"I went out and looked, and I couldn't believe it," she said. "The billboards said I was just like Obama, and where I'm from, that's deadly."
The billboard ads were followed by radio spots, newspaper ads and fliers mailed to homes in her district: "Maggart and Obama: We Can't Trust Either With Our Rights."
On YouTube, Chris Cox, chief of lobbying for the NRA, went after Maggart.
"We've put up ads and billboards comparing Debra Maggart to Barack Obama," Cox said. "That's because, while both say they support our Second Amendment rights, they both worked against our freedoms behind closed doors."
Maggart estimated that the NRA and other gun groups spent $155,000 on the race. She said all she could do was watch her polling numbers fall. She ended up losing the Republican primary by 16 percentage points to a candidate handpicked by the NRA, Courtney Rogers, a retired Air Force lieutenant colonel who had no political experience.
"They will lie about you. They will use intimidation tactics. They will use bullying tactics, and because of that, people are afraid," Maggart said.
"Why wouldn't you be afraid?"
After watching the NRA's successes on Capitol Hill and in statehouses across the nation, gun-control groups are starting to employ some of the same tactics.
Nowhere has that been more apparent than in New Hampshire, where Republican Sen. Kelly Ayotte finds herself caught between two powerful forces: the NRA and Mayors Against Illegal Guns.
Ayotte was the only senator from a Northeastern state to side with the NRA.
Since the vote, the NRA and the National Shooting Sports Foundation, a firearms industry trade group, have been running radio spots in New Hampshire that praise Ayotte for her stance.
"Kelly Ayotte is not just a senator, she's also a mom who cares about protecting our kids," the announcer says. "Kelly had the courage to oppose misguided gun-control laws that would not have prevented Sandy Hook."
Gun-control groups are hitting back. The mayors group, organized by New York Mayor Michael Bloomberg, an Independent, has tapped a deep reservoir of phone and email lists to mobilize opposition to Ayotte. Protesters have trailed Ayotte to events in New Hampshire, demanding that she explain her vote.
On April 30, the daughter of the slain Sandy Hook principal confronted Ayotte at a crowded town hall meeting in Warren, N.H.
The scene was reminiscent of the way the NRA had taken over town hall meetings.
"A fair amount of what we're doing in New Hampshire is right out of the NRA playbook," said Arkadi Gerney, who was a special adviser to the mayors group before joining the Center for American Progress as a senior fellow. He and others are helping to coordinate the anti-Ayotte campaign in New Hampshire.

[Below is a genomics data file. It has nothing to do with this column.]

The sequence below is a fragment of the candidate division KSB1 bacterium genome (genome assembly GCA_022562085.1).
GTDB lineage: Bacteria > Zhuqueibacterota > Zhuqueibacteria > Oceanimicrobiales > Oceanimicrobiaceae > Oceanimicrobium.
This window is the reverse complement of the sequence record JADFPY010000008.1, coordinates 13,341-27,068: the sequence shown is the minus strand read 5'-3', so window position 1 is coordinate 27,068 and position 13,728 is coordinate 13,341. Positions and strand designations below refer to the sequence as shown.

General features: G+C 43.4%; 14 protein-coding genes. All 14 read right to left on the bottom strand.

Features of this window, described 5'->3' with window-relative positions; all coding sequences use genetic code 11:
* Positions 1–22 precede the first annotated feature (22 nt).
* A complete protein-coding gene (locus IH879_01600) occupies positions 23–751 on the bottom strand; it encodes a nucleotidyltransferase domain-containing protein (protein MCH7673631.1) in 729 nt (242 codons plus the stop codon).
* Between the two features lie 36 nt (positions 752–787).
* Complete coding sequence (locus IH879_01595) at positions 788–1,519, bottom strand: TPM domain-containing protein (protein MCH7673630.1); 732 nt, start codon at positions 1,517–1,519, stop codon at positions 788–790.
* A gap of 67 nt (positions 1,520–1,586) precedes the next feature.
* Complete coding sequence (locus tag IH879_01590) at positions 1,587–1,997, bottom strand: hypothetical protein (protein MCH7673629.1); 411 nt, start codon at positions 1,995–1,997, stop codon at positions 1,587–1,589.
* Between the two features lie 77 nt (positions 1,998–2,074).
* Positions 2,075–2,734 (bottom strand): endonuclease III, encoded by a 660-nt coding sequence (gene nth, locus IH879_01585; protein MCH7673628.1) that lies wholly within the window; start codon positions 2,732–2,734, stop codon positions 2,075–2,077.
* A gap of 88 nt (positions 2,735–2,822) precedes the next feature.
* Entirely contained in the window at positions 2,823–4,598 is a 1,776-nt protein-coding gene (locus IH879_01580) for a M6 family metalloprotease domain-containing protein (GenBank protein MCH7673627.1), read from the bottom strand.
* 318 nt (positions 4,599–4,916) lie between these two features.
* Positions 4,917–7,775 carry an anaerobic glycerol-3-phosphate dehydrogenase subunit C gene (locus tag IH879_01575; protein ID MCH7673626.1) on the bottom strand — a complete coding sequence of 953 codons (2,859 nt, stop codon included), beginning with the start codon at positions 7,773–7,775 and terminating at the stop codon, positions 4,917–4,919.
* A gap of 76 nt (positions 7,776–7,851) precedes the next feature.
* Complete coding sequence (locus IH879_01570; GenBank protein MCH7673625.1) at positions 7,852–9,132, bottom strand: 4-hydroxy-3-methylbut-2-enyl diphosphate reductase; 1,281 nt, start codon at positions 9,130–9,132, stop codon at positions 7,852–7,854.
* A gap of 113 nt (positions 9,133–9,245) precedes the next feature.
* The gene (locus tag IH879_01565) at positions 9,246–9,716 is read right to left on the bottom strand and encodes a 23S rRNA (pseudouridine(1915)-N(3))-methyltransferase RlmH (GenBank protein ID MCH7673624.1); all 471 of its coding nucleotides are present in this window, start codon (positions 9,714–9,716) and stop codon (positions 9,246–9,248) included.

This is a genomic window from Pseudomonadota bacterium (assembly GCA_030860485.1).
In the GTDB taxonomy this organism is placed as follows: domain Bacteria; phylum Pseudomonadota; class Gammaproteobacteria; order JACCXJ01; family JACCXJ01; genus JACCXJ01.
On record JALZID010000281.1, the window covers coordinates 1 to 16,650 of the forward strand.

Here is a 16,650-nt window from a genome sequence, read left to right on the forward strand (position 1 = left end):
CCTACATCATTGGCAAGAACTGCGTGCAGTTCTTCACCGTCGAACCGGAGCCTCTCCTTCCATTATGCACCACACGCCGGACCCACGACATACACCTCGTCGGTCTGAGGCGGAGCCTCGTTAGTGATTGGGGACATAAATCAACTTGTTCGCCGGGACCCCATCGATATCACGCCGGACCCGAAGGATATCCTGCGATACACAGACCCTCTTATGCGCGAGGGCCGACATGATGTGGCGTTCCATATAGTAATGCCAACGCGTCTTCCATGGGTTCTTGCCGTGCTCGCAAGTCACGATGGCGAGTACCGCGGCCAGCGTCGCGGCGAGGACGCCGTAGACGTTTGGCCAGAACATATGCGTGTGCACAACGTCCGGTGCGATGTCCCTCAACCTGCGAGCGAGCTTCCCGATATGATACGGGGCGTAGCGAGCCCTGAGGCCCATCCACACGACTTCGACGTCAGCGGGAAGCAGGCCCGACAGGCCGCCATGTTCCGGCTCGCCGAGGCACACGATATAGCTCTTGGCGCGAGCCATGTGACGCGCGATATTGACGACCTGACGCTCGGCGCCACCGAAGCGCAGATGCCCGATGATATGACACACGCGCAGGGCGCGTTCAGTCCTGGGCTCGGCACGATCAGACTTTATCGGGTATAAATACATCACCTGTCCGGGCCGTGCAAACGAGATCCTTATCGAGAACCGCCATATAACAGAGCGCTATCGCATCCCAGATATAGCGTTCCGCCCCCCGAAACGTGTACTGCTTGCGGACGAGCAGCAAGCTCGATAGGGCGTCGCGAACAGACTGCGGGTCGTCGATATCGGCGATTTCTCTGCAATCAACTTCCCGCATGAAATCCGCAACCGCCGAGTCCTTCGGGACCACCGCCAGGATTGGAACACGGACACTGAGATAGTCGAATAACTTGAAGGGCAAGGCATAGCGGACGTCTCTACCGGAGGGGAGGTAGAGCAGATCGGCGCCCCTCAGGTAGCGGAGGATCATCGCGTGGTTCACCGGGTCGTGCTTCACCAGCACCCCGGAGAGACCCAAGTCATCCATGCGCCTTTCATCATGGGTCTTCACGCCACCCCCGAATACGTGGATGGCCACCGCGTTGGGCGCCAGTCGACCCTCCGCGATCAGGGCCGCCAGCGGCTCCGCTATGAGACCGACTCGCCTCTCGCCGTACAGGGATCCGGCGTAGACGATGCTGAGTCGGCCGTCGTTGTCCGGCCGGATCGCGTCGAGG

One of the lessons learned: Every vote in every city, county and state cannot be taken for granted.
"We're on the ground, moving people on our side," Gerney said. "You have to have people show up at the events, send letters and make the phone calls.
"It's not enough to have 99 percent of the people agree with you."
Until recently, Sen. Patrick Toomey, R-Pa., was considered a friend of the NRA's in the halls of Congress and in the Lehigh Valley of Pennsylvania, a state that boasts one of the highest concentrations of NRA members.
The NRA had given Toomey an "A" rating for his dependable voting record and, in 2011, invited him to speak at its annual Celebration of American Values Leadership Forum.
That was before Toomey this spring joined Sens. Joe Manchin III, D-W.Va., and Charles Schumer, D-N.Y., to introduce legislation to expand federal background checks. Even though the measure failed, gun rights activists say Toomey crossed the "line in the sand" drawn by the NRA.
William Bachenberg, an NRA national board member who directs the organization's efforts in eastern Pennsylvania, said Toomey undercut his credibility in the gun rights community. Bachenberg said many of Toomey's supporters see the background-check proposal as a purely political move to help him win re-election in 2016 in a state where Democrats outnumber Republicans by nearly 1 million voters.
"I will not support him," declared Bachenberg, who owns a skeet-shooting range in the Lehigh Valley and said he was not speaking on behalf of the NRA. "A lot of shooters have been coming to the range, and they feel betrayed. When you talk about constitutional rights and an issue that is this dear to us, this is very frustrating."
John Brinson has been a friend of Toomey's for more than 20 years. But as a co-chairman of the Eastern Pennsylvania Firearms Coalition, Brinson said he sees trouble on the horizon for the senator.
"I will support Pat, but a lot of people won't. They are so angry," Brinson said. "I have a right to keep and bear arms, period. And this is the kind of thing that sets off gun owners and makes us crazy. This is not gun control, this is people control, and they are treating us like children."
Before the proposal was defeated, Toomey said he knew that the NRA would be angry.
"My approach is to do the right thing and let the chips fall where they may," he said in an interview. "I don't know what the political implications will be. I don't think anyone does."
Manchin has said he plans to revive the background-check legislation. But Toomey said he wasn't planning to be a co-sponsor this time around. A Pennsylvania poll gave Toomey his highest approval ratings ever after the legislation. Still, the senator said he was setting the issue aside.
"Senator Toomey has said a few times that the Senate has spoken on this issue. He came up six votes short," his office said in a statement. "There would have to be a change in the atmosphere to yield a different outcome. That seems unlikely in the near future."
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